Wholesale inflation rises; labor market struggles
By Lucia Mutikani
WASHINGTON (Reuters) - Producer prices in August rose by the most in three years as energy costs surged, but fairly benign underlying inflation pressures should help the Federal Reserve maintain its accommodative monetary policy stance.
Other data on Thursday underscored the weakness in the labor market, a major concern for the U.S. central bank, with the number of Americans filing new claims for state unemployment benefits touching a two-month high, although some of the gain was attributed to Tropical Storm Isaac.
The Fed launched another aggressive stimulus program, saying it would buy $40 billion of mortgage-backed debt a month until the outlook for jobs improves substantially as long as inflation remained contained.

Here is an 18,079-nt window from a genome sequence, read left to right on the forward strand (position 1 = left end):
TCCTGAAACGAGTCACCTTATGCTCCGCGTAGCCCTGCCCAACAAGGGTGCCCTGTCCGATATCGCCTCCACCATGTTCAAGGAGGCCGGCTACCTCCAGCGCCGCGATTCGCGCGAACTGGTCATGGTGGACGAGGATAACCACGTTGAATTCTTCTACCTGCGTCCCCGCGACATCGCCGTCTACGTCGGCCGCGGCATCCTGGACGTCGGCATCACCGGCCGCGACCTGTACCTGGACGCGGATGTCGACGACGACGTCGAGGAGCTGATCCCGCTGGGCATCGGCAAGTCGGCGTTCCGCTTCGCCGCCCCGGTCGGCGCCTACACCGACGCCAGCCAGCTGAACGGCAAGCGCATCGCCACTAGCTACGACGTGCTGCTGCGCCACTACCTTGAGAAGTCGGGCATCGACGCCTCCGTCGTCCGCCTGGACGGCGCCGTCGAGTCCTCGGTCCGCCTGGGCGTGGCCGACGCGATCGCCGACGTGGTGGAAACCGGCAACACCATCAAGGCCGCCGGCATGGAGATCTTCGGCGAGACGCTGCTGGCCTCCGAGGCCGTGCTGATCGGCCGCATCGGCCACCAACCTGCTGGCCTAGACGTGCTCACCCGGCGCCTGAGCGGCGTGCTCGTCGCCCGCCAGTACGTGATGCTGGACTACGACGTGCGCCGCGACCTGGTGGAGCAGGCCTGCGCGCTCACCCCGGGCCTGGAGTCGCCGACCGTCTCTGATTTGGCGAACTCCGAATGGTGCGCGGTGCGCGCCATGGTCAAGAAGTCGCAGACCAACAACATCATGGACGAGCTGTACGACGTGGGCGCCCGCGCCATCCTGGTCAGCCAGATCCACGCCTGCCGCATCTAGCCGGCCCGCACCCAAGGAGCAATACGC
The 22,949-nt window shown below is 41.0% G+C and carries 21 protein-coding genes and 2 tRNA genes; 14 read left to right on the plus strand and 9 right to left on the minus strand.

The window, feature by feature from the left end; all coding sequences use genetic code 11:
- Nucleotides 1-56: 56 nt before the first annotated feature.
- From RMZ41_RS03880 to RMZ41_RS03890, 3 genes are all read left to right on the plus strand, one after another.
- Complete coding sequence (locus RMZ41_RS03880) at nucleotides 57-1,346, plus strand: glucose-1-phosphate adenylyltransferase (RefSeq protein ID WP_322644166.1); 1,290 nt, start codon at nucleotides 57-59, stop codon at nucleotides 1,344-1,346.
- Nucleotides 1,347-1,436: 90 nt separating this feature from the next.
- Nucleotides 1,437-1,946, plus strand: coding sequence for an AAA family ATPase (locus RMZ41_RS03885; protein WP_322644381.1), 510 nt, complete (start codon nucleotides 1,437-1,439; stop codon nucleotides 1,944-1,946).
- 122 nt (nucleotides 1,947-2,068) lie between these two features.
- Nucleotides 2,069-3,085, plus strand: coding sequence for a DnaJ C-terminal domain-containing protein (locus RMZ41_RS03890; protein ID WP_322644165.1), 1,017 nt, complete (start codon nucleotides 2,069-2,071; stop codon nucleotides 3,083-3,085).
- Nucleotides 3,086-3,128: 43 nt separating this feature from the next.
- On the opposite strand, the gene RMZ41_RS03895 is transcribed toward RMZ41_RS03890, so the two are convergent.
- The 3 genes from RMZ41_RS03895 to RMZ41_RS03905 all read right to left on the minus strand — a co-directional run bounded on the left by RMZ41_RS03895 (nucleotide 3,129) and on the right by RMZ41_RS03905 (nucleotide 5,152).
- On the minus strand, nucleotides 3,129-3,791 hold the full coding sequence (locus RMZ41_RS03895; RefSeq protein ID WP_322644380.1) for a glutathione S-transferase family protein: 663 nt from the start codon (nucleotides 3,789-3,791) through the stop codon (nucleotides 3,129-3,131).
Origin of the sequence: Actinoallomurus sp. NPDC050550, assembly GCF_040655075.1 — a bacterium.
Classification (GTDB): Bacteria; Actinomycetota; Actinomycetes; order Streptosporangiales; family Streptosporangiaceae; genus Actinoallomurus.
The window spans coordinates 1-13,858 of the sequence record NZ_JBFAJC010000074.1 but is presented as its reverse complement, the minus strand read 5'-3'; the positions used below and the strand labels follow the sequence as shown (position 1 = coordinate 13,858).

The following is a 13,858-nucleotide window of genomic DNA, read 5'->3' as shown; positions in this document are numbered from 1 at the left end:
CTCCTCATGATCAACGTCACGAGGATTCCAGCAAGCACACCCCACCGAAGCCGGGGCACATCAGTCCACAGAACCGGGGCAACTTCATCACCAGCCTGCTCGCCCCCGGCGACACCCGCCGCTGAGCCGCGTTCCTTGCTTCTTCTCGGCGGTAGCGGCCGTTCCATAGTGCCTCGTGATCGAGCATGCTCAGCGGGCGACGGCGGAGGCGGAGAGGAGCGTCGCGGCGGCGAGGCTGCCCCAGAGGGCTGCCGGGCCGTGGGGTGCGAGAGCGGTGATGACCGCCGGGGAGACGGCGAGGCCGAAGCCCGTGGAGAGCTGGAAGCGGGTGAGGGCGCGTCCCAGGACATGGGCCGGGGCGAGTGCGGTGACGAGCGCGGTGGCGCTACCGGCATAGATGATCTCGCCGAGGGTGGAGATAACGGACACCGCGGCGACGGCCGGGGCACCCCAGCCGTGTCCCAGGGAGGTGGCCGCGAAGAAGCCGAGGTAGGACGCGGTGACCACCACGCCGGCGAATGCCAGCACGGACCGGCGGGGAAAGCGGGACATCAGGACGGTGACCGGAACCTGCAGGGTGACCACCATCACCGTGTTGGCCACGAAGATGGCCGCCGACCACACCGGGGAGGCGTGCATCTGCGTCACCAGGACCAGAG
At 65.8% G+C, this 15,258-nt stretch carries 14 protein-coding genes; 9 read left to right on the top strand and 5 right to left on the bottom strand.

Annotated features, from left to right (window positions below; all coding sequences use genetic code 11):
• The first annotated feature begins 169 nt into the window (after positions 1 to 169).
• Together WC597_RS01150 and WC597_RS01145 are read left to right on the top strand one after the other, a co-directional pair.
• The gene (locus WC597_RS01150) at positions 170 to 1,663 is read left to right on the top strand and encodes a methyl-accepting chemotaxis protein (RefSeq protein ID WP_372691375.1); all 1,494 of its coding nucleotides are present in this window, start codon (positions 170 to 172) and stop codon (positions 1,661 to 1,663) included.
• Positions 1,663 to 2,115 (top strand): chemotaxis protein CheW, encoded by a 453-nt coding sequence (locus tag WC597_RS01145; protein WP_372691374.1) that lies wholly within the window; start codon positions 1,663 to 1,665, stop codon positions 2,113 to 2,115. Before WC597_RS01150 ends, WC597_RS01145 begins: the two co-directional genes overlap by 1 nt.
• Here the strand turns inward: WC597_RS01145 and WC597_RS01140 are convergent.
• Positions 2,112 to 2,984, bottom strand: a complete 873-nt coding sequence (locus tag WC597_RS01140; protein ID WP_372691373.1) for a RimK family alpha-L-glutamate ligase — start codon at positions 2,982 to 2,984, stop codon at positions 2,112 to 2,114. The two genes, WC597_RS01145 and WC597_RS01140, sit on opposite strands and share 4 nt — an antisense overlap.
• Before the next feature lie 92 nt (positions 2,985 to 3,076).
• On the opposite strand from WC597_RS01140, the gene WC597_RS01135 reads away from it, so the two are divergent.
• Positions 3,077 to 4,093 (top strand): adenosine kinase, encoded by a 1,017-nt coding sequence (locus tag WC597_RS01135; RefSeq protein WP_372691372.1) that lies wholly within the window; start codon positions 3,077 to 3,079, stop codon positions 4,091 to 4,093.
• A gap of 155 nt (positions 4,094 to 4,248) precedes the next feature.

In addition, policymakers said they would not likely raise rates from current rock-bottom lows until at least mid-2015.
Economists said the strong rise in wholesale inflation last month was unlikely to translate into a sustained increase in prices at the supermarket and shopping mall, which would be troubling for the Fed.
"There is little indication that it's going to pass through to higher consumer inflation," said Gus Faucher, a senior economist at PNC Financial Services Group in Pittsburgh. "We continue to have economic growth that is modest."
The Labor Department said its seasonally adjusted producer price index increased 1.7 percent last month, the largest gain since June 2009, after rising 0.3 percent in July.
The increase in prices received by farms, factories and refineries overshot economists' expectations for a 1.1 percent advance. Energy prices, which surged by the most in three years, accounted for more than 80 percent of the rise in wholesale inflation. Continued...